A man walked into Abelard’s office the other day and announced that he had a singular case. Our morning had begun with tea, as usual, but I had hardly poured the first cup when the office door opened and the man with the singular case walked in.
It is well known by now that Magnus Abelard deals only with singular cases, so everyone who walks through the door announces that he has a singular case. Nevertheless, the door is, by Abelard’s explicit command, never locked; and this case really did turn out to be singular. I have taken the trouble, therefore, to record it among Abelard’s most remarkable achievements, in the hope that the record will serve as an imperishable monument to Abelard’s genius.
We began with the usual formalities. I informed our visitor that he would have ten minutes to convince Abelard of the singularity of his case. I also explained the payment schedule in the unlikely event that Abelard did pronounce his case singular. Abelard did not speak during the proceedings; he never does speak until some singular aspect of the case has caught his attention.
“Mine is a singular case,” the visitor began as I took notes. “Indeed, it is so singular that I have not spoken with anyone about it until now. I have lived for ten years in fear for my life—a fear all the worse for being secret. I have not dared reveal it to anyone, and yet it eats at me, day after day, hour after hour, like a kind of parasitic creature that gnaws but cannot consume.”
“You have nine and a half minutes,” I reminded him.
“Ten years ago, my wife, to whom I had been married only a month, announced that she had a few purchases to make, and declared her intention to walk to the drug store on Murray Avenue. She would be gone for about an hour, she said. I bid her farewell; she walked out the door; and that, Mr. Abelard, was the last time I ever saw her.
“I shall not weary you with the details of my inquiries. Over the years, I have found opportunities to interrogate our neighbors and the clerks at the drug store. From their statements, I have discovered that my wife did indeed reach the drug store; that she left and turned right on Murray Avenue; that she was last seen walking on Phillips, the very street on which we lived, in the direction of our house. But she never arrived.”
Here the visitor stopped; and, as Abelard was still silent, I knew the narration had not interested him enough for him to take the case. It was therefore incumbent upon me to disappoint our visitor.
“Disappearances such as the one you describe,” I told him, “while exceedingly regrettable, are not extraordinarily uncommon. Perhaps the city police, or a less specialized private agency, might be able to render you some assistance.”
Our visitor sat back in his chair and sighed. “I have not yet revealed to you,” he said slowly and quietly, “the singular aspect of the case.”
Abelard leaned forward. This statement had at least caught his attention.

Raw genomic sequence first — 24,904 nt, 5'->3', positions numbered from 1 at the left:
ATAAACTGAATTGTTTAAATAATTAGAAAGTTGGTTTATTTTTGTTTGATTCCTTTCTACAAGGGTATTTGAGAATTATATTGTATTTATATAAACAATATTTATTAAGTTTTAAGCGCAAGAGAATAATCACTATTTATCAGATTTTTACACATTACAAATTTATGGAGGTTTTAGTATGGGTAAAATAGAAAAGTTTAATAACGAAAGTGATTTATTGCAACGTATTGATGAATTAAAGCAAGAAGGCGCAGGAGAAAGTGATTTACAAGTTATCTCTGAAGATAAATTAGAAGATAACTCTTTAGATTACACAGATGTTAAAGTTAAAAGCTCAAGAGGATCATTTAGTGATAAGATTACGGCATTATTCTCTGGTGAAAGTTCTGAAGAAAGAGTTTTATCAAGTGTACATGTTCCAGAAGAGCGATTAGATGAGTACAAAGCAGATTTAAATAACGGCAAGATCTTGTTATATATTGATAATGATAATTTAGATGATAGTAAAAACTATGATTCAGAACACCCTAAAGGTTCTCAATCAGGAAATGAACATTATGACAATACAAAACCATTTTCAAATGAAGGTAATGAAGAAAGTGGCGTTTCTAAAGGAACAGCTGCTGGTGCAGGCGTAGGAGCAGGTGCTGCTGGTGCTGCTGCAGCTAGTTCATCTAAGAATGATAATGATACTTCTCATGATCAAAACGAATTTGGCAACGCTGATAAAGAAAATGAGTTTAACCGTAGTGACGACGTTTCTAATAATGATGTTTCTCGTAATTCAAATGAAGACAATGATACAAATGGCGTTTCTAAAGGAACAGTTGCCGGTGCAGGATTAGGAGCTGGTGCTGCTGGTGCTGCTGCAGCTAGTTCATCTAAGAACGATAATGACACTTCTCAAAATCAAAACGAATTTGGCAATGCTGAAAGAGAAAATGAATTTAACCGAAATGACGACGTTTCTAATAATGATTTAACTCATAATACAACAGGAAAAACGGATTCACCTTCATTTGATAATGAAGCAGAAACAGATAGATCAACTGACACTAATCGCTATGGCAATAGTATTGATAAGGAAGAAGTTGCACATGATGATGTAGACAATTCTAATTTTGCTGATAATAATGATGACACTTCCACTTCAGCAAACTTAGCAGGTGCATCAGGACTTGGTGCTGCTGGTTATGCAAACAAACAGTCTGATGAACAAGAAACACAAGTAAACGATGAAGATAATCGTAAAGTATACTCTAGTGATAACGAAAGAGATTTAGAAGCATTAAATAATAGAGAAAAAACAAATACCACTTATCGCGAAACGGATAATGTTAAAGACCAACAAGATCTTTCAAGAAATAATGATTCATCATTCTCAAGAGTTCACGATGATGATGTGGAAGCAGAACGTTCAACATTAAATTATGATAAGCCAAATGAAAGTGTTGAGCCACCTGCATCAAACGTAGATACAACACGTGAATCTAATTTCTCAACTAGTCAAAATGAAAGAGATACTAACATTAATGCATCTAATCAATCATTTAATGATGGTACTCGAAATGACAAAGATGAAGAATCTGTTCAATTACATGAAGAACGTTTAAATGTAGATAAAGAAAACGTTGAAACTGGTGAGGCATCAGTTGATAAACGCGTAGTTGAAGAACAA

The visitor took a deep breath, appeared to think for a moment, and then continued, picking his words with care and deliberation.
“About an hour after my wife left, a woman entered my house by the front door. She entered boldly—as if she owned the place, you might say. Now here is the singular and remarkable thing: in every particular, this woman was the exact image of my missing wife. Even her clothes were the same as the ones my wife had been wearing when she left. She proceeded to make herself quite at home; she treated me as though she were actually my wife.”
Here the visitor leaned forward and lowered his voice about a fifth. “For ten years, Mr. Abelard, that woman has inhabited my house, living in every respect as though she were my wife. For ten long years, I have lived in fear, utterly convinced that this woman in my house is somehow deeply involved in the mystery, and afraid even to sleep at night—afraid I might fall prey to the same sinister forces that took my beloved wife from me. The fear is tearing at my soul, sir, and I have at last resolved that, whatever the cost to myself, I must unravel this mystery.”
A moment of silence followed; then Abelard spoke for the first time.
“And how exactly was it that you knew this woman was not really your wife, returned from her shopping trip?”
The visitor started forward; then he sank slowly back in his chair, staring straight ahead.
“Good lord,” he whispered hoarsely.
Abelard observed him closely.
“Good lord,” the visitor said again, somewhat louder this time. “I never thought of that.”
He sat upright in his chair with a new air of confidence. “Well, sir, you certainly have earned your reputation. I never would have imagined that a mystery of such devilish complexity could be unraveled in such a short time. I shall certainly be recommending your agency. You may expect a check from me in the morning, although you must be aware that no remuneration could ever express my profound gratitude. I bid you good day, and once again I thank you from the bottom of my heart.”
Abelard watched him walk out of the office with a jaunty confidence that had been completely foreign to him only minutes before.
For some time after, Abelard was silent, as though lost in thought. At last he turned to address me.
“Perhaps,” he said, “we ought to reconsider the idea of locking the door.”